Mercer Features for Efficient Combinatorial Bayesian Optimization Artificial Intelligence

Bayesian optimization (BO) is an efficient framework for solving black-box optimization problems with expensive function evaluations. This paper addresses the BO problem setting for combinatorial spaces (e.g., sequences and graphs) that occurs naturally in science and engineering applications. A prototypical example is molecular optimization guided by expensive experiments. The key challenge is to balance the complexity of statistical models and tractability of search to select combinatorial structures for evaluation. In this paper, we propose an efficient approach referred as Mercer Features for Combinatorial Bayesian Optimization (MerCBO). The key idea behind MerCBO is to provide explicit feature maps for diffusion kernels over discrete objects by exploiting the structure of their combinatorial graph representation. These Mercer features combined with Thompson sampling as the acquisition function allows us to employ tractable solvers to find next structures for evaluation. Experiments on diverse real-world benchmarks demonstrate that MerCBO performs similarly or better than prior methods. The source code is available at .

Optimizing Discrete Spaces via Expensive Evaluations: A Learning to Search Framework Artificial Intelligence

We consider the problem of optimizing expensive black-box functions over discrete spaces (e.g., sets, sequences, graphs). The key challenge is to select a sequence of combinatorial structures to evaluate, in order to identify high-performing structures as quickly as possible. Our main contribution is to introduce and evaluate a new learning-to-search framework for this problem called L2S-DISCO. The key insight is to employ search procedures guided by control knowledge at each step to select the next structure and to improve the control knowledge as new function evaluations are observed. We provide a concrete instantiation of L2S-DISCO for local search procedure and empirically evaluate it on diverse real-world benchmarks. Results show the efficacy of L2S-DISCO over state-of-the-art algorithms in solving complex optimization problems.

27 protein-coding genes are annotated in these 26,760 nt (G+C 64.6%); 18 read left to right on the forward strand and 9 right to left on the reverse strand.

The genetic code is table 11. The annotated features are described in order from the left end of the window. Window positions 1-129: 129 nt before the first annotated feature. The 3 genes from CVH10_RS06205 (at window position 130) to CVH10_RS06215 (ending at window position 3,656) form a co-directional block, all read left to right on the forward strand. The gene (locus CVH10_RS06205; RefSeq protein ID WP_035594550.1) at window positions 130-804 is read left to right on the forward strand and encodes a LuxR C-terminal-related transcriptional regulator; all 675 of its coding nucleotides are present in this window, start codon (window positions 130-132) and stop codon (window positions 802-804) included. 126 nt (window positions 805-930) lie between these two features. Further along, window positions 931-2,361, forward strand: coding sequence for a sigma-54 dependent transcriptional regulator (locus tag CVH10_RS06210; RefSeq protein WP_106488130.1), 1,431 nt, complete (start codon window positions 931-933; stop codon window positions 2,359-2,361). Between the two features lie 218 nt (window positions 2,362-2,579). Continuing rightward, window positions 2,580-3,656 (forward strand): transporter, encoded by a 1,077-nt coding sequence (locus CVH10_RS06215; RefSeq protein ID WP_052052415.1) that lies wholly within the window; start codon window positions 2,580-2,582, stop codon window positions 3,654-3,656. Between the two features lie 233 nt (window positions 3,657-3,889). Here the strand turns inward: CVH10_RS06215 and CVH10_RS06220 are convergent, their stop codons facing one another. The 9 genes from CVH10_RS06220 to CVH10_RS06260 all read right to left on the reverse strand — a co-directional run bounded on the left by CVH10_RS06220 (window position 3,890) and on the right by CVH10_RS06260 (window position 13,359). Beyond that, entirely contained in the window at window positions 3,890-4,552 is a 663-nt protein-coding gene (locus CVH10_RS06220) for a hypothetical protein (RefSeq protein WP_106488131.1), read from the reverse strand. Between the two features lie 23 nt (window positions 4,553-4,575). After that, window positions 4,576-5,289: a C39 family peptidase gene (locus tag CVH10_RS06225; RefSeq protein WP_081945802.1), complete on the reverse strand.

Query-free Black-box Adversarial Attacks on Graphs Artificial Intelligence

Many graph-based machine learning models are known to be vulnerable to adversarial attacks, where even limited perturbations on input data can result in dramatic performance deterioration. Most existing works focus on moderate settings in which the attacker is either aware of the model structure and parameters (white-box), or able to send queries to fetch model information. In this paper, we propose a query-free black-box adversarial attack on graphs, in which the attacker has no knowledge of the target model and no query access to the model. With the mere observation of the graph topology, the proposed attack strategy flips a limited number of links to mislead the graph models. We prove that the impact of the flipped links on the target model can be quantified by spectral changes, and thus be approximated using the eigenvalue perturbation theory. Accordingly, we model the proposed attack strategy as an optimization problem, and adopt a greedy algorithm to select the links to be flipped. Due to its simplicity and scalability, the proposed model is not only generic in various graph-based models, but can be easily extended when different knowledge levels are accessible as well. Extensive experiments demonstrate the effectiveness and efficiency of the proposed model on various downstream tasks, as well as several different graph-based learning models.

$k$-Variance: A Clustered Notion of Variance Machine Learning

We introduce $k$-variance, a generalization of variance built on the machinery of random bipartite matchings. $K$-variance measures the expected cost of matching two sets of $k$ samples from a distribution to each other, capturing local rather than global information about a measure as $k$ increases; it is easily approximated stochastically using sampling and linear programming. In addition to defining $k$-variance and proving its basic properties, we provide in-depth analysis of this quantity in several key cases, including one-dimensional measures, clustered measures, and measures concentrated on low-dimensional subsets of $\mathbb R^n$. We conclude with experiments and open problems motivated by this new way to summarize distributional shape.

Better call Surrogates: A hybrid Evolutionary Algorithm for Hyperparameter optimization Artificial Intelligence

In this paper, we propose a surrogate-assisted evolutionary algorithm (EA) for hyperparameter optimization of machine learning (ML) models. The proposed STEADE model initially estimates the objective function landscape using RadialBasis Function interpolation, and then transfers the knowledge to an EA technique called Differential Evolution that is used to evolve new solutions guided by a Bayesian optimization framework. We empirically evaluate our model on the hyperparameter optimization problems as a part of the black box optimization challenge at NeurIPS 2020 and demonstrate the improvement brought about by STEADE over the vanilla EA.